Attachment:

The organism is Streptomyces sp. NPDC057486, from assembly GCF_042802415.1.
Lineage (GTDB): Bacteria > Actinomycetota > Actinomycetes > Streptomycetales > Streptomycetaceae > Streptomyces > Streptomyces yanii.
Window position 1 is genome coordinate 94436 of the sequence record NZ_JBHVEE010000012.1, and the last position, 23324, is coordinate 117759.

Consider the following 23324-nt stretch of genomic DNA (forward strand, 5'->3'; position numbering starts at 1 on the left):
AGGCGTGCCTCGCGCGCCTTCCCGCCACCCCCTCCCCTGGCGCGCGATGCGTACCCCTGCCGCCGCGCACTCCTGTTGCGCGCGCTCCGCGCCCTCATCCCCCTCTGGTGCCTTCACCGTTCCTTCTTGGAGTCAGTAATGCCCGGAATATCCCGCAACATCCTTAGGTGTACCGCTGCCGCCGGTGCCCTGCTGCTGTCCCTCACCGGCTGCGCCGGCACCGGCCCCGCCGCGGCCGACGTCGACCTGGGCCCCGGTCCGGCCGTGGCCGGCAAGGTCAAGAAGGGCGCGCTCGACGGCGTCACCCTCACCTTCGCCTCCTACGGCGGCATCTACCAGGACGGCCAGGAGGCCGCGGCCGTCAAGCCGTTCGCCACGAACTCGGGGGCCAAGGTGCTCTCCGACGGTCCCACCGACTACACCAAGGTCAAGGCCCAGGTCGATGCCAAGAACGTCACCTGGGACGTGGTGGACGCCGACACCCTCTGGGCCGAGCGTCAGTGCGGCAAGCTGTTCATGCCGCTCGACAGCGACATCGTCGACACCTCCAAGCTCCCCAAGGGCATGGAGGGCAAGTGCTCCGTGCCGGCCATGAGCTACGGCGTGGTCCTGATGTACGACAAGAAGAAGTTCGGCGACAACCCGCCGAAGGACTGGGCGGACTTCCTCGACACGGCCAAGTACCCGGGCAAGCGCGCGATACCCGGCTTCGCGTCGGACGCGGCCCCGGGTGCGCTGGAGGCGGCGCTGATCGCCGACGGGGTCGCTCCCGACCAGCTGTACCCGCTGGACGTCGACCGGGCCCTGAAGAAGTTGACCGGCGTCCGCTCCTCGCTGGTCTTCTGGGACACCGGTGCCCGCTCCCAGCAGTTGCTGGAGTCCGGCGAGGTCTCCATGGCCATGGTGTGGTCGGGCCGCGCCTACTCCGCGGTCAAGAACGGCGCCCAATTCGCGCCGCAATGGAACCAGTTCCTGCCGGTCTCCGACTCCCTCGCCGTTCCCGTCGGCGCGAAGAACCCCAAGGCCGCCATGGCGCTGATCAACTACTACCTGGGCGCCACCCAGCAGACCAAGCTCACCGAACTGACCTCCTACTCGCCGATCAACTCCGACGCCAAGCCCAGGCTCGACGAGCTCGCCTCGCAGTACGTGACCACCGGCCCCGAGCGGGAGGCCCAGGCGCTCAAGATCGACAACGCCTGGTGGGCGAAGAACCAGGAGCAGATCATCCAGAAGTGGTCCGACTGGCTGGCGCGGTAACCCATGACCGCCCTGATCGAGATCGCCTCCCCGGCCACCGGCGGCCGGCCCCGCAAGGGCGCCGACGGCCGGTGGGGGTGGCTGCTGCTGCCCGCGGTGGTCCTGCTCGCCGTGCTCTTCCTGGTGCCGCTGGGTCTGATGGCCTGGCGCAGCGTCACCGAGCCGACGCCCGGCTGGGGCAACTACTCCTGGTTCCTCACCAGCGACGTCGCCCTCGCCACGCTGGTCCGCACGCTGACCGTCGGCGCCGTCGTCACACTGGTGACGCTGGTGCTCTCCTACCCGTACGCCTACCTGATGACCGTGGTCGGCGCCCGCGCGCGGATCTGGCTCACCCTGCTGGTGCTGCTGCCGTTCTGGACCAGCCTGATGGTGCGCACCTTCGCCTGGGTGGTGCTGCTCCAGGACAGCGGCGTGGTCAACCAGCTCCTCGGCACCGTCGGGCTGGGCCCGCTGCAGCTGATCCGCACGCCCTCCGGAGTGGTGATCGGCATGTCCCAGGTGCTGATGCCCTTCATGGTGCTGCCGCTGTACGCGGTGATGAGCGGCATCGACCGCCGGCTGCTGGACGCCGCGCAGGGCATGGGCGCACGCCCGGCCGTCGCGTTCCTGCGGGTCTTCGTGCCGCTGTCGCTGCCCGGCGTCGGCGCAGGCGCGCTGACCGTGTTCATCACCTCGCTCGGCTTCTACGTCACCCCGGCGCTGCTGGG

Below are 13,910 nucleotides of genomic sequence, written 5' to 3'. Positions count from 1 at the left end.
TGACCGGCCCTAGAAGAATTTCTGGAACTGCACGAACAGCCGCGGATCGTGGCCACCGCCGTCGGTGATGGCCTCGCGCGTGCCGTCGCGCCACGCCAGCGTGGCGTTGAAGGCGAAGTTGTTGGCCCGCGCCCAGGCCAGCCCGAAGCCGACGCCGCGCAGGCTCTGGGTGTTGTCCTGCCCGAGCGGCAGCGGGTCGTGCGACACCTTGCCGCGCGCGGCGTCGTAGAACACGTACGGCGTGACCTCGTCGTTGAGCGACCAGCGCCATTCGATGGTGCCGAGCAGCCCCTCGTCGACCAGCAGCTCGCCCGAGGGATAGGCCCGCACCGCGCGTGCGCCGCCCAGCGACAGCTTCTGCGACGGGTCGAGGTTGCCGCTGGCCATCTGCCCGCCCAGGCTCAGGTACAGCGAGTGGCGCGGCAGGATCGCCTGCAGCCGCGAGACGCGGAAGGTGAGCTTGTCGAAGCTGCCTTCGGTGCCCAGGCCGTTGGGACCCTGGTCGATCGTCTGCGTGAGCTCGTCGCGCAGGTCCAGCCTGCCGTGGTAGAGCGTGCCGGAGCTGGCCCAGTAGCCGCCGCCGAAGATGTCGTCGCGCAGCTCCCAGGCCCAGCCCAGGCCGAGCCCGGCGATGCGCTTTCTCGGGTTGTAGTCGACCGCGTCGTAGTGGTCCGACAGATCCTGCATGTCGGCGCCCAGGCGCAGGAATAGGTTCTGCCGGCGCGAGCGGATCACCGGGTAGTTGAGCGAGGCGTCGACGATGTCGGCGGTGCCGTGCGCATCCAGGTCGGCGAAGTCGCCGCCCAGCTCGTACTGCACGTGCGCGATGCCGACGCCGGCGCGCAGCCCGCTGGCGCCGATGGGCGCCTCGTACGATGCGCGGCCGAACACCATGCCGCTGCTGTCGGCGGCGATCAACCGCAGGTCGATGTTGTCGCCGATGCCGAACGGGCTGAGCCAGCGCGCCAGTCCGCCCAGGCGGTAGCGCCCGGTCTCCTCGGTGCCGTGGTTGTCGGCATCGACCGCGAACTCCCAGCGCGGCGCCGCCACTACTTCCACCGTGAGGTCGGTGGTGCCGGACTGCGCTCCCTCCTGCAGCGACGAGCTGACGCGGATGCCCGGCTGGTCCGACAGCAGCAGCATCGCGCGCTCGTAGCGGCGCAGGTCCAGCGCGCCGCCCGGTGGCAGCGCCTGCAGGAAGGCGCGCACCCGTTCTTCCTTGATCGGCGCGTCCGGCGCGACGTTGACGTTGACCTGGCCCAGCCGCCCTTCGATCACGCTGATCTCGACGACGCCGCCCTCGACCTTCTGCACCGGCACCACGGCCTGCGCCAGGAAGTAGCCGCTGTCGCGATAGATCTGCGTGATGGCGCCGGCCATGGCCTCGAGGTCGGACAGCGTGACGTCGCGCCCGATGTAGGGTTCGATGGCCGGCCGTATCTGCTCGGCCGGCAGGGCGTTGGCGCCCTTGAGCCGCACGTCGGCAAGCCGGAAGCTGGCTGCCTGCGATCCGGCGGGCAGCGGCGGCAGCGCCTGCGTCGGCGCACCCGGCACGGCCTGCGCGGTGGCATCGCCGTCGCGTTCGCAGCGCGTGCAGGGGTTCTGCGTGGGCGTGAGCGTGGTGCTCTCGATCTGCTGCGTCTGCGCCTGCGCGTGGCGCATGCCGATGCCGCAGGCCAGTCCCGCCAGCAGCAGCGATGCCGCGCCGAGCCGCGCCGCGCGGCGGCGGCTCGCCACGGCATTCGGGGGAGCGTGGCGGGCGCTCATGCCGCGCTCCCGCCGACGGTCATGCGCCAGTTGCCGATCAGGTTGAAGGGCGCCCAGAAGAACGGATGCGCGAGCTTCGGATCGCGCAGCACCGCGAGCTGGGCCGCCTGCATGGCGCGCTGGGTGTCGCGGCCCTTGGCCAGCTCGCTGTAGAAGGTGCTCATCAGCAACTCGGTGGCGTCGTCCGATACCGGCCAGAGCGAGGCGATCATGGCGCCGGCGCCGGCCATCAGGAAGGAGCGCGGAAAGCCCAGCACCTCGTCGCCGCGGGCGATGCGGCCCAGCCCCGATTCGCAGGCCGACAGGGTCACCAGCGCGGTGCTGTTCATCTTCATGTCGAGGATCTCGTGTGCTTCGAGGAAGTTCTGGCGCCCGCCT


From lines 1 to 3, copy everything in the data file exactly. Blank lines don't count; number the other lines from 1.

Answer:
The organism is Streptomyces sp. NPDC057486, from assembly GCF_042802415.1.
Lineage (GTDB): Bacteria > Actinomycetota > Actinomycetes > Streptomycetales > Streptomycetaceae > Streptomyces > Streptomyces yanii.
Window position 1 is genome coordinate 94436 of the sequence record NZ_JBHVEE010000012.1, and the last position, 23324, is coordinate 117759.